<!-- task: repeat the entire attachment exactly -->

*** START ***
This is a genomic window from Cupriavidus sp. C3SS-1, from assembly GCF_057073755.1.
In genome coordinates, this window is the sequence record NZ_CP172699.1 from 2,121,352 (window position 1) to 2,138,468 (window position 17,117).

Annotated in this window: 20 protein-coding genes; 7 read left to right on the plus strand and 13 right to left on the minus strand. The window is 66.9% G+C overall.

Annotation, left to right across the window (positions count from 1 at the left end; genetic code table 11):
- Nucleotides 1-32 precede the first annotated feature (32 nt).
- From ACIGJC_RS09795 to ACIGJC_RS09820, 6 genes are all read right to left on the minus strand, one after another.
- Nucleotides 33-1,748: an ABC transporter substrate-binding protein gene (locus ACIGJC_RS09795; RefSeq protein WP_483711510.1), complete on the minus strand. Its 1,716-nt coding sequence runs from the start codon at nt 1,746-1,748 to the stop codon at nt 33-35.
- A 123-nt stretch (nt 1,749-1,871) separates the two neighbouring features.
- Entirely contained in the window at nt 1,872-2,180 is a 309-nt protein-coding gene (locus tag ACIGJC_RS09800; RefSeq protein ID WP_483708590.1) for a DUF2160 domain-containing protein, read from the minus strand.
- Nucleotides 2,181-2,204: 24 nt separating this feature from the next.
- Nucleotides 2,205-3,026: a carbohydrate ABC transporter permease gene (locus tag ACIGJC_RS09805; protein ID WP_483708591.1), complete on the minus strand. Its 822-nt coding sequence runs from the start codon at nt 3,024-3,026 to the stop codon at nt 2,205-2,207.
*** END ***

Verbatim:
This is a genomic window from Cupriavidus sp. C3SS-1, from assembly GCF_057073755.1.
In genome coordinates, this window is the sequence record NZ_CP172699.1 from 2,121,352 (window position 1) to 2,138,468 (window position 17,117).

Annotated in this window: 20 protein-coding genes; 7 read left to right on the plus strand and 13 right to left on the minus strand. The window is 66.9% G+C overall.

Annotation, left to right across the window (positions count from 1 at the left end; genetic code table 11):
- Nucleotides 1-32 precede the first annotated feature (32 nt).
- From ACIGJC_RS09795 to ACIGJC_RS09820, 6 genes are all read right to left on the minus strand, one after another.
- Nucleotides 33-1,748: an ABC transporter substrate-binding protein gene (locus ACIGJC_RS09795; RefSeq protein WP_483711510.1), complete on the minus strand. Its 1,716-nt coding sequence runs from the start codon at nt 1,746-1,748 to the stop codon at nt 33-35.
- A 123-nt stretch (nt 1,749-1,871) separates the two neighbouring features.
- Entirely contained in the window at nt 1,872-2,180 is a 309-nt protein-coding gene (locus tag ACIGJC_RS09800; RefSeq protein ID WP_483708590.1) for a DUF2160 domain-containing protein, read from the minus strand.
- Nucleotides 2,181-2,204: 24 nt separating this feature from the next.
- Nucleotides 2,205-3,026: a carbohydrate ABC transporter permease gene (locus tag ACIGJC_RS09805; protein ID WP_483708591.1), complete on the minus strand. Its 822-nt coding sequence runs from the start codon at nt 3,024-3,026 to the stop codon at nt 2,205-2,207.